Switzerland Says "Coffee Not Essential For Human Survival" And People Are Losing It

Switzerland Says "Coffee Not Essential For Human Survival" And People Are Losing It

The Swiss government started the practice of stockpiling coffee and other essential items such as rice and sugar after the World War 1 to deal with shortages that could arise due to a crisis like war or natural disasters.

Switzerland has been stockpiling tons and tons of raw coffee for years in preparation for the possibility of the occurrence of crises like the two World Wars. Now, however, the Swiss government has decided that coffee is not essential for the survival of humans, if and when such a catastrophe hits its people. Switzerland has announced plans to abolish the emergency stockpiling of coffee.




Many are however not happy with this decision and a lot of opposition is brewing. The main reason for the decision is the Swiss government's realization that coffee may not be the most essential of foods in times of a crisis. According to Swiss law importers, roasters and retailers of coffee and companies like  Nestlé, one of the biggest companies in the world in this sector that makes instant coffee, are required to store bags of raw coffee. The government said, “Coffee has almost no calories and subsequently does not contribute, from the physiological perspective to safeguarding nutrition. The Federal Office for National Economic Supply has concluded coffee ... is not essential for life.” 



According to the plan, the need for stockpiling coffee will cease from the year 2022, and companies will be free to stop diverting coffee into their warehouses for the purposes of stockpiling. A final decision on scrapping coffee stockpiles is expected in November. Besides coffee, the country also stockpiles staples such as rice, sugar, edible oils and animal feed. These will be continued according to the rules. Switzerland brought in a system of emergency reserves soon after World War I.



As is the case with wars, there are shortages of food and other essential supplies, and the outbreak of diseases and epidemics are also the norm. In order to deal with such a situation, the Swiss government started preparing for potential shortages and brought a rule to stockpile essential goods. As many as 15 companies, including Nestlé, share the responsibility of Switzerland’s mandatory stockpiling of coffee reserves. The combined amount of coffee shared among these companies is 15,300 tons.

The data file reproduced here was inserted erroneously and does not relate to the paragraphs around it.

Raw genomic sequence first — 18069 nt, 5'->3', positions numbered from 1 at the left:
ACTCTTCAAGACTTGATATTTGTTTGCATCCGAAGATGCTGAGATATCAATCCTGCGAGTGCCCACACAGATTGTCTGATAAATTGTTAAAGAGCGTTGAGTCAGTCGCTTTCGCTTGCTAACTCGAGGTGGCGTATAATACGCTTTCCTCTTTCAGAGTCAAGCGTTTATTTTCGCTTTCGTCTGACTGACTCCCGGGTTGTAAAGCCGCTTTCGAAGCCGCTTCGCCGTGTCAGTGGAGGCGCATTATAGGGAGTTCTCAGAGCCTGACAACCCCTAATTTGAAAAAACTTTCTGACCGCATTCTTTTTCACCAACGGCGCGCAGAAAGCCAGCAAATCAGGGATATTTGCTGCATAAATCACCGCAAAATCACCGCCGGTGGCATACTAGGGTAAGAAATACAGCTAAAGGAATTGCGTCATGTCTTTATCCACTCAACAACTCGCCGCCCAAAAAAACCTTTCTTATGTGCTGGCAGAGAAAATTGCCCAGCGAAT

The 15,300 tonnes of coffee is expected to last at least for around three months. The consumption of coffee by Swiss citizens is much more than that of other countries. An average Swiss consumes around 9 kg of coffee every year. This is double the amount consumed by a citizen of the United States, at 4.5kg on an average every year. In Britain, a person consumes 3.3kg of coffee per year, which makes sense since Britain is more of a tea-consumed nation rather than coffee drinkers. These figures are from the International Coffee Organization.



While the government may have made known it plans to stop stockpiling, not everyone wants to see the stockpiles disappear. The Federal Office has been asked to reconsider its recommendation by Réservesuisse, the Bern-based organization that oversees Switzerland’s food stockpiles. Of the 15 companies with mandatory coffee stockpiles, 12 wanted to continue, according to the Réservesuisse. The main reason for this is because this mandatory rule has helped buttress the supply chain.



Others are of the opinion that the health benefits of coffee such as antioxidants and vitamins have not been fully appreciated. Hence it would not be justified for the stockpiling to be stopped. Pushing their case, Réservesuisse wrote in a letter and contended that stoping stockpiling of coffee based on concerns about calories and its health value is not justified. It stated in its letter, “Stockpile operators’ concerns clearly show that the one-sided review and weighting of calories as the main criteria for a vital staple did not do justice to coffee.” 



A point to note is that the financing for Switzerland coffee stockpile is done through a fee charged for every 100kg of imported beans at the rate of 3.75 Swiss. This amounts to about 2.7 million Swiss francs (about £2million and $2.6 million ) annually to compensate companies for storing beans. Losing all that money may also be a concern for the companies. A spokesperson for Nestlé declined to comment on the matter. In the event that the mandatory stockpile is eliminated, the government said it expected importers freed from the fee to pass on savings to consumers.

Meanwhile, people are losing it over this latest development of coffee being deemed not essential for life.













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